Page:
Who Got the Most Hurt by FAFSA Delays?

Amy Jenkins
July 2, 2024

The delays with the 24-25 FAFSA impacted higher education institutions and the students and families they serve in a myriad of ways - mostly negative.  The delayed opening followed by the technical challenges, delayed ISIRs and more technical challenges forced most schools to send out aid offers later (sometimes months later than in years prior) leaving many students to make decisions in an information vacuum, unsure of their financial aid.

Financial aid is absolutely essential for the majority of students that want to attend college. Nearly 84% of students receive some form of financial aid.  Both students and universities rely on a combination of federal, state and institutional aid to drive down the cost for students, even as the tuition (aka sticker price) rises.

Schools have to be able to communicate to students about their aid - the earlier the better.  

Two major factors got in the way this year:

  1. The technical challenges with the FAFSA - including making it nearly impossible for students or families without a SS number to fill out - led to a decrease in FAFSA completion rates
  2. The delays with the data blocked schools from processing and packaging aid

And the students who were impacted the most were low-income students and students of color, who are often more dependent on financial aid to afford college: 88% of Black students, 87% of Native students, and 82% of Latino students received some type of financial aid.

Completion Rates

Reports indicate that schools with higher populations of low-income and minority students see larger declines in FAFSA completion rates. This trend threatens to widen the educational attainment gap and underscores the need for targeted outreach and support to these communities during the financial aid application process.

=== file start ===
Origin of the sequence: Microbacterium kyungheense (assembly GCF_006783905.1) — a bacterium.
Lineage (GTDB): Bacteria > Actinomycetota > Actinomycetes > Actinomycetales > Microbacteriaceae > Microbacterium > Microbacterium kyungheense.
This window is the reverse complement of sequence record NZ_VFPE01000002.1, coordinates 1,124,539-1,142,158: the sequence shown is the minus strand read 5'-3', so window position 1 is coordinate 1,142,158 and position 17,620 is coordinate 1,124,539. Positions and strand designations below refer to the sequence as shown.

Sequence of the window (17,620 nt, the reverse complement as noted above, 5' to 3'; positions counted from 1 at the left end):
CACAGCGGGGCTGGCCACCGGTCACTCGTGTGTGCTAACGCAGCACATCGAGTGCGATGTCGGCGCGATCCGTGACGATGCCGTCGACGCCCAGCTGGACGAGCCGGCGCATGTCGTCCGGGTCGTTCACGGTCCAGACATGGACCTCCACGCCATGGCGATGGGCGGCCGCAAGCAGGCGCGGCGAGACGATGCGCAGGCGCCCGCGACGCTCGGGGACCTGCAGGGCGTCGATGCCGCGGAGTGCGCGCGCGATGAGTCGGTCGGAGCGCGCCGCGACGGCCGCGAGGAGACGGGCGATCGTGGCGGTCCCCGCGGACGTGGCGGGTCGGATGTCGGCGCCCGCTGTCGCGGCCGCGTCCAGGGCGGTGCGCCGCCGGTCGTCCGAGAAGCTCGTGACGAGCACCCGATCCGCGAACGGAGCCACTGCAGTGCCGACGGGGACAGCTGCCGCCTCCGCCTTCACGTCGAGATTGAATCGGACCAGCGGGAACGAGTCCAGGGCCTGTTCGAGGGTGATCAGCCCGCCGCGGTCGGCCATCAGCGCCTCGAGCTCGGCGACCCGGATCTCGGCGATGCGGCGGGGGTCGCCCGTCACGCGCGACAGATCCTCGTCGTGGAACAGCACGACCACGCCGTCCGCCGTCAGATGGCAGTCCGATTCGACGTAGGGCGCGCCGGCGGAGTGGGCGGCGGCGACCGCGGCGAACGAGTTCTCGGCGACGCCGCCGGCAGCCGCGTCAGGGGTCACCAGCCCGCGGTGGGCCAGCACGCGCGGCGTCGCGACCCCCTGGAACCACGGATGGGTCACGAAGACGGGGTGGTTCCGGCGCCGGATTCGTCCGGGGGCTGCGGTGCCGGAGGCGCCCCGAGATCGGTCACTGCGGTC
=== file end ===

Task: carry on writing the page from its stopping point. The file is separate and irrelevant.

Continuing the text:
Many high schools stepped up as did the colleges around them, but there is more work to do, especially for students coming from under-resourced and understaffed high schools.

Processing Delays

The delayed opening of the FAFSA (December 31, 2023) was already cause for concern but it was the delayed ISIRs, and the problems with the ISIRs once set, that created the biggest impediments. To date (June 2024) many schools are still waiting for data, trying to fix incorrect data, and dealing with data not loading or showing in their systems.  While students less dependent on aid may have been able to make choices without knowing their total package, other students were forced to make more difficult decisions such as attending a different school than they hoped for or not going at all. 


It is too early to know if the FAFSA will open on October 1st this year so schools need to consider alternative solutions to communicate with students about their financial aid.  Our white-paper offers some suggestions, including how a net price calculator (NPC) can help.

Download it here.

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